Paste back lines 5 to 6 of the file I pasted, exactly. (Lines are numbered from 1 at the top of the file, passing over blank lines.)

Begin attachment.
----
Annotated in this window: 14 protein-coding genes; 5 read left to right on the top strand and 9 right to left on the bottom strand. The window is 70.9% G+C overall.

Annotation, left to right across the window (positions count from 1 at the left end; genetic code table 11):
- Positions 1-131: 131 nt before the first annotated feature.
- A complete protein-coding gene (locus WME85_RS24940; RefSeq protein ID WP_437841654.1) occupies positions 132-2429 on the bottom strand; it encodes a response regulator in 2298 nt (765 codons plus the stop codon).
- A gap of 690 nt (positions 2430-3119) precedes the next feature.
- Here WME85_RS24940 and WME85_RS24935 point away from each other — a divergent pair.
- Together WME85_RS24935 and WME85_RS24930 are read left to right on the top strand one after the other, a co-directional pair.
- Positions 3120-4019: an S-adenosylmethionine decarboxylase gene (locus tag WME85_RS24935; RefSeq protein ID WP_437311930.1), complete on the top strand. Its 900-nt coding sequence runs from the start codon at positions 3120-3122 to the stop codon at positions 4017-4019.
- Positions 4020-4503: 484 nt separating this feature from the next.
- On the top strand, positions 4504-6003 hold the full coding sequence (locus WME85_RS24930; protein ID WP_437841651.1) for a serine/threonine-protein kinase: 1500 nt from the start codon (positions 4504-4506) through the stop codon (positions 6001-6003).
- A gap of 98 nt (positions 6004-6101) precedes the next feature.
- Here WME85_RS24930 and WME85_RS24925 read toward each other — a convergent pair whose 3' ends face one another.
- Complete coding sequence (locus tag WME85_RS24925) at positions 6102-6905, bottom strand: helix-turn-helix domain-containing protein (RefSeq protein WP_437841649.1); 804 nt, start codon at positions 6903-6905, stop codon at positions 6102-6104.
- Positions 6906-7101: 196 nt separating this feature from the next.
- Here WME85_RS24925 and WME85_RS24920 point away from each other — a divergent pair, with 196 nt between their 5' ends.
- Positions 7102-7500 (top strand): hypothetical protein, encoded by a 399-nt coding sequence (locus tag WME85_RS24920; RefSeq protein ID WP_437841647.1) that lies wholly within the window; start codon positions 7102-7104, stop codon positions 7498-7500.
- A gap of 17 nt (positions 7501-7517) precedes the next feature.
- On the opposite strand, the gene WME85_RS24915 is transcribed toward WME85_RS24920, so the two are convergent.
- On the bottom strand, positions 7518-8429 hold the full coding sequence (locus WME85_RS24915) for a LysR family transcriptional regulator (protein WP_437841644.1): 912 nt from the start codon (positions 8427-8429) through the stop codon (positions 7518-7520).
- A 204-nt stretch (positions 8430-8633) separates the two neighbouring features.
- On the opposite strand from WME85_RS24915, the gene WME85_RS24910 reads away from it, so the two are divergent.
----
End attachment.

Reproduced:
- A gap of 690 nt (positions 2430-3119) precedes the next feature.
- Here WME85_RS24940 and WME85_RS24935 point away from each other — a divergent pair.